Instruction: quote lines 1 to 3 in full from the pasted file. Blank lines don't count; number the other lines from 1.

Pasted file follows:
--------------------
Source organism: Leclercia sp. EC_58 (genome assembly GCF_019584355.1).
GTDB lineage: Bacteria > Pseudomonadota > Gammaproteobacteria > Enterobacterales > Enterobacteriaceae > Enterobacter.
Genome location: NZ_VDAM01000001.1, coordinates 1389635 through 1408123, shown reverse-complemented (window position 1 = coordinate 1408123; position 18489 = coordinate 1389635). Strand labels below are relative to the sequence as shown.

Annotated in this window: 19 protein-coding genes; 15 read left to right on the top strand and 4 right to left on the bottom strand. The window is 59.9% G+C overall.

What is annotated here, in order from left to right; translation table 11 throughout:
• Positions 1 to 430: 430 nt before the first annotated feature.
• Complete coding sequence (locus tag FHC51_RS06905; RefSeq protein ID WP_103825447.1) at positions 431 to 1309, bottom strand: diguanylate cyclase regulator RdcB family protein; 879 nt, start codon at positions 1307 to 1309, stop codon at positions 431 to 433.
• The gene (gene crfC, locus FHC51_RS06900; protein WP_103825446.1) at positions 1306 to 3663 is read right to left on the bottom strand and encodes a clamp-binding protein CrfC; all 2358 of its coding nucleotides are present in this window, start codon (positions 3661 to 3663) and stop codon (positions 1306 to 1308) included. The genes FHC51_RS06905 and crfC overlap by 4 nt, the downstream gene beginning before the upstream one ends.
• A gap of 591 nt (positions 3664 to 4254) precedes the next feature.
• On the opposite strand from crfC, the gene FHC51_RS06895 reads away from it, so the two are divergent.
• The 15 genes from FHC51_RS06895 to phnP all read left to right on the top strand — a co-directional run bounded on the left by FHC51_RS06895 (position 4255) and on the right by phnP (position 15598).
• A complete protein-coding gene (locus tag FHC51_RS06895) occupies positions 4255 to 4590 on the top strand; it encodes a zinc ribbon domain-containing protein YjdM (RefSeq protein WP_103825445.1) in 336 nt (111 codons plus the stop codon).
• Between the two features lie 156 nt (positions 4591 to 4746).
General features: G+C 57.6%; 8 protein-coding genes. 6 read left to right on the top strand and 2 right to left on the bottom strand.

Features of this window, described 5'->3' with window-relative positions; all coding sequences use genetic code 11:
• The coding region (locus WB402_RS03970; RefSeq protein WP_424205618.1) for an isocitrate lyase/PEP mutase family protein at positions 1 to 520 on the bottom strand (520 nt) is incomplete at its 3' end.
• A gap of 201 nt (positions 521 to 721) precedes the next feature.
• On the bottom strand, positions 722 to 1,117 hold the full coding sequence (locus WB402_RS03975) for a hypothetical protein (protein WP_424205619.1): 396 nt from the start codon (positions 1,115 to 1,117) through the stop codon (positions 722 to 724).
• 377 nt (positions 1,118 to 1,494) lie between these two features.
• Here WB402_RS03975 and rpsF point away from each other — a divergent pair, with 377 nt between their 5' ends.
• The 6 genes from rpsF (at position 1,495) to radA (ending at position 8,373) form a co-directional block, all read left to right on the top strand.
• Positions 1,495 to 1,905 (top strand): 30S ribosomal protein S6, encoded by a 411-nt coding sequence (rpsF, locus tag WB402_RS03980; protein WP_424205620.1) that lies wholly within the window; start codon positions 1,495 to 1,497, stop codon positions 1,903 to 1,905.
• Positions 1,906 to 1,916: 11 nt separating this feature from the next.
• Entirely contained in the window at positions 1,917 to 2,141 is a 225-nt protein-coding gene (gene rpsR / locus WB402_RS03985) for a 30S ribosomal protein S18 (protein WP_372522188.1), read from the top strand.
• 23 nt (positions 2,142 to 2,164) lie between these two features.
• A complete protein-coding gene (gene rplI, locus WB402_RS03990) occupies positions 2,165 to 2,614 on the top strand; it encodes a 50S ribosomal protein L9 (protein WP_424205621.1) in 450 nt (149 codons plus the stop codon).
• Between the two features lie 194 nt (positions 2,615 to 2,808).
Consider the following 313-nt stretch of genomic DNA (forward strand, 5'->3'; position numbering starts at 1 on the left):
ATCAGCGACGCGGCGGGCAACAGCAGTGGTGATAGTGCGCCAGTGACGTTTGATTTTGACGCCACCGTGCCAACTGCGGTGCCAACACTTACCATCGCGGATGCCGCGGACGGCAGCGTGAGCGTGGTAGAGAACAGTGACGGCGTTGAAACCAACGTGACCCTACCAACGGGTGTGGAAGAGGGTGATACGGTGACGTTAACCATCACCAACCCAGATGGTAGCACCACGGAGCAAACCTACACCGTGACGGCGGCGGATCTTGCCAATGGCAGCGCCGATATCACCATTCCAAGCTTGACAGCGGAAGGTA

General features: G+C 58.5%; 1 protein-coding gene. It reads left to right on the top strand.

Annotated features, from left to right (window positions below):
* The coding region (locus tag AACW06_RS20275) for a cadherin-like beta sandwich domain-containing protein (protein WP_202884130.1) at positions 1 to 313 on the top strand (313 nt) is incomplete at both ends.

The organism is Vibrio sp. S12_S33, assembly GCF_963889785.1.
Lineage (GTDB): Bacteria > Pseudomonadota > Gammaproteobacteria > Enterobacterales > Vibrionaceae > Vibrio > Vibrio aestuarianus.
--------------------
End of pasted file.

Source organism: Leclercia sp. EC_58 (genome assembly GCF_019584355.1).
GTDB lineage: Bacteria > Pseudomonadota > Gammaproteobacteria > Enterobacterales > Enterobacteriaceae > Enterobacter.
Genome location: NZ_VDAM01000001.1, coordinates 1389635 through 1408123, shown reverse-complemented (window position 1 = coordinate 1408123; position 18489 = coordinate 1389635). Strand labels below are relative to the sequence as shown.